Thank you for regularly sending the Movies Mondays.
More possible answers to this question can be found in these links:
Have a great week!
Family Educational Services Foundation
Excellent links, Daniel, and yes to each of them! (I pick up this discussion in a new blog post, if you’re interested: https://medium.com/another-lens/truth-transparency-overhead-fadfc113b648 )
Trudy Soucoup says
I really like this – it is an approach I have taken for many years. However, I would love to hear from a donor to hear if this really answers their question. Is it too much info? Is it really the question they are answering. If they were hoping for a pat percentage answer – they may think I am disseminating to avoid the answer. I don’t know. What do you think?
Kay High says
Good video. . .I really think the Overhead Myth link that Daniel provided is one of the best tools to refer to however. I have never actually been asked this question by individual donors, but by foundations. I think our individual donors get it more than we give them credit for. Keep these coming Chris!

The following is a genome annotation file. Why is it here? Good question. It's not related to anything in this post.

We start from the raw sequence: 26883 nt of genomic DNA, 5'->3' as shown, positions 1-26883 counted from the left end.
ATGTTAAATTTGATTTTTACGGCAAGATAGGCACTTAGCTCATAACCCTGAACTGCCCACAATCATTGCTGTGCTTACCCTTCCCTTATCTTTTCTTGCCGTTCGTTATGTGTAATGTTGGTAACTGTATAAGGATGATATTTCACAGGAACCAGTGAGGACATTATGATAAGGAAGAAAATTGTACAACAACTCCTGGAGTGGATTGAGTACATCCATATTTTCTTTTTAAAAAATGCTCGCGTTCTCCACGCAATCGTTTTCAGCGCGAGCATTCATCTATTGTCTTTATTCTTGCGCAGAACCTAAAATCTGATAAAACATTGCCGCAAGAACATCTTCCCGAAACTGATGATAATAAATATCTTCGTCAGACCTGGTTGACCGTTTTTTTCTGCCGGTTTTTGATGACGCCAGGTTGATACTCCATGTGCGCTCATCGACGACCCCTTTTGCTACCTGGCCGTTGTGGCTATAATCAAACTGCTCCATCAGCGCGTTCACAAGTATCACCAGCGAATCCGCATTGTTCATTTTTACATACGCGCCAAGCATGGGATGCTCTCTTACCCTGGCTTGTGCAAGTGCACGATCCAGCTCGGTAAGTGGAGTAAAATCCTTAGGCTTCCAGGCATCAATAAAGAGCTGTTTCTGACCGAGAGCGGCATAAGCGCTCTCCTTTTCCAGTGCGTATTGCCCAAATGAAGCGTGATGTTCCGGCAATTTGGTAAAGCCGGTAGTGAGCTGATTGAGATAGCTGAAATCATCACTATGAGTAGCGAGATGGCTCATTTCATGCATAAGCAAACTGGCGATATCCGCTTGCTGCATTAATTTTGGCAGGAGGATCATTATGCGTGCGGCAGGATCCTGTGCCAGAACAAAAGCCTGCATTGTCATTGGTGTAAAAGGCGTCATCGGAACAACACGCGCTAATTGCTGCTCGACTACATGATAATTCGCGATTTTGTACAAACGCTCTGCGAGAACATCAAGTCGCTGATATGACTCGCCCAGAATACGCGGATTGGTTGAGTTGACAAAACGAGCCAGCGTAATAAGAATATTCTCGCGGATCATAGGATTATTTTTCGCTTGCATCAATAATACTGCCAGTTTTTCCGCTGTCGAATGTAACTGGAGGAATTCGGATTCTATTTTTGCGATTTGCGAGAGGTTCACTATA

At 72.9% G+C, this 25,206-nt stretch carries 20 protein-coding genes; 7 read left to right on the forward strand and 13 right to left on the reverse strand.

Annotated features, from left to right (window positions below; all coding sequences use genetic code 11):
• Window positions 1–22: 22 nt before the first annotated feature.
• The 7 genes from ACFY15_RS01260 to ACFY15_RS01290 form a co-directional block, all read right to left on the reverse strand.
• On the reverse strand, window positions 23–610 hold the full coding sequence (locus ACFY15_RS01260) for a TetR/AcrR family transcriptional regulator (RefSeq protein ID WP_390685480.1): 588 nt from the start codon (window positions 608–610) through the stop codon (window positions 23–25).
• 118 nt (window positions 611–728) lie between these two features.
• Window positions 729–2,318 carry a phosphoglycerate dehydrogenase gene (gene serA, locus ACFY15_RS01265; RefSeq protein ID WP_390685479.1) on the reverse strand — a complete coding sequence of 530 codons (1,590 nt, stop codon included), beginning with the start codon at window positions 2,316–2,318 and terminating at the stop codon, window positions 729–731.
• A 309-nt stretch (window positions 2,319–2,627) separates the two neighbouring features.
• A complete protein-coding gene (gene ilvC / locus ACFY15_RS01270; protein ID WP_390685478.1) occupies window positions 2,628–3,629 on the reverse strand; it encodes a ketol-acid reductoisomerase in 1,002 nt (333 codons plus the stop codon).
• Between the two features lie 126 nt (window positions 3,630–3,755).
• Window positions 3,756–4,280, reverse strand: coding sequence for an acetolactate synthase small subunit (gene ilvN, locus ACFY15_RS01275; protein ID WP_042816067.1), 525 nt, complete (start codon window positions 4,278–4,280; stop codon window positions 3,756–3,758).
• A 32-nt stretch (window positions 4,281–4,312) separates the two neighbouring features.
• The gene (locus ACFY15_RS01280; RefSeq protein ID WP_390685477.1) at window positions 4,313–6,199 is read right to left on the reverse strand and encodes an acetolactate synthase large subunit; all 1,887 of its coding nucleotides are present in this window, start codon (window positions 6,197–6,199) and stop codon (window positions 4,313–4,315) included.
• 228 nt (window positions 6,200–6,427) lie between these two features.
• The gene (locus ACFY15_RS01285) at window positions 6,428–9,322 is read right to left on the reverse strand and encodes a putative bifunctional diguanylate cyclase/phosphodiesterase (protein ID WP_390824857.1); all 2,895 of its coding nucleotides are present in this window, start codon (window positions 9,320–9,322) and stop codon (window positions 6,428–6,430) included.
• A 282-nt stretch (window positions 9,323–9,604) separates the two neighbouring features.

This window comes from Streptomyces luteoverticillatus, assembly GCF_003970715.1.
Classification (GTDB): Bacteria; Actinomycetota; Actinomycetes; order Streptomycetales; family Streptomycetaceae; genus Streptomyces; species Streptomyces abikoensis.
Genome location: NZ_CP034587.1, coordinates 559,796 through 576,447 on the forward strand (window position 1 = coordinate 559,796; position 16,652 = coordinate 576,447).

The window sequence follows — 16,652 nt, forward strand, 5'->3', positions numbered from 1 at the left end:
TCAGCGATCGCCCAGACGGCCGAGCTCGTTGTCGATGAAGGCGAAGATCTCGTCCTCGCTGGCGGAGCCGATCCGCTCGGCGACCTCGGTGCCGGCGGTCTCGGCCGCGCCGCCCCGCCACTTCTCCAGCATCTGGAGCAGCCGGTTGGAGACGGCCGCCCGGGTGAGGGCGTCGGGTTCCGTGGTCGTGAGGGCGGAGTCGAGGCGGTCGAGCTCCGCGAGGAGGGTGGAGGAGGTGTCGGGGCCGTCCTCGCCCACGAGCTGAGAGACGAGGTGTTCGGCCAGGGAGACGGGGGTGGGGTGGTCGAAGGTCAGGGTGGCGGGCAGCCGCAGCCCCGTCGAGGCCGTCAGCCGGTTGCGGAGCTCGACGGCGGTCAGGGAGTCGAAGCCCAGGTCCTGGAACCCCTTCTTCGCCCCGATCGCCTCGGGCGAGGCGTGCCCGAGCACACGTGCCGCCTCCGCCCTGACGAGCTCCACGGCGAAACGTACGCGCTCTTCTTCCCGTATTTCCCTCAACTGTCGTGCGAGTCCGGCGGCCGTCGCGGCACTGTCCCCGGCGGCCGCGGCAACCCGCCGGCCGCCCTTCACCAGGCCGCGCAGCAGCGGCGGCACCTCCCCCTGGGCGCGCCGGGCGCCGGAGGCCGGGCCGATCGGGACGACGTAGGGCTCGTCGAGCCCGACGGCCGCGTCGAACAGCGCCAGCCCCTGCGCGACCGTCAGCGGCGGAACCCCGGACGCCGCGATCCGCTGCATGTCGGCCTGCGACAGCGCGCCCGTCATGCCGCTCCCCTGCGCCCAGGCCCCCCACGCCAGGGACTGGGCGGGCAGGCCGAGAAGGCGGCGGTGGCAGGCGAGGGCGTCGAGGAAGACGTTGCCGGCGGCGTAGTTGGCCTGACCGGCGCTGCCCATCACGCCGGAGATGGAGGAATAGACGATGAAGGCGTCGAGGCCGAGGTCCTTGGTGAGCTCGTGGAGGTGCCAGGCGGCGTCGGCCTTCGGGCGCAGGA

Claire Axelrad says
I’ve been asked this question many times. One of the ways I’ve answered is with my own question: If you could invest 20 cents to get a dollar, would you? If you could invest 50 cents to get a dollar, would you? If one dollar was old, wrinkly and ripped and the other was mint, would that matter to you? Maybe not. If you’re a collector, it would matter a lot. Change that to 20 cents to buy a bag of fresh produce vs. 50 cents to buy the same. If one were old and rotten and the other was fresh, juicy and nutritious (and would last a full week), you begin to understand. All things are not created equal.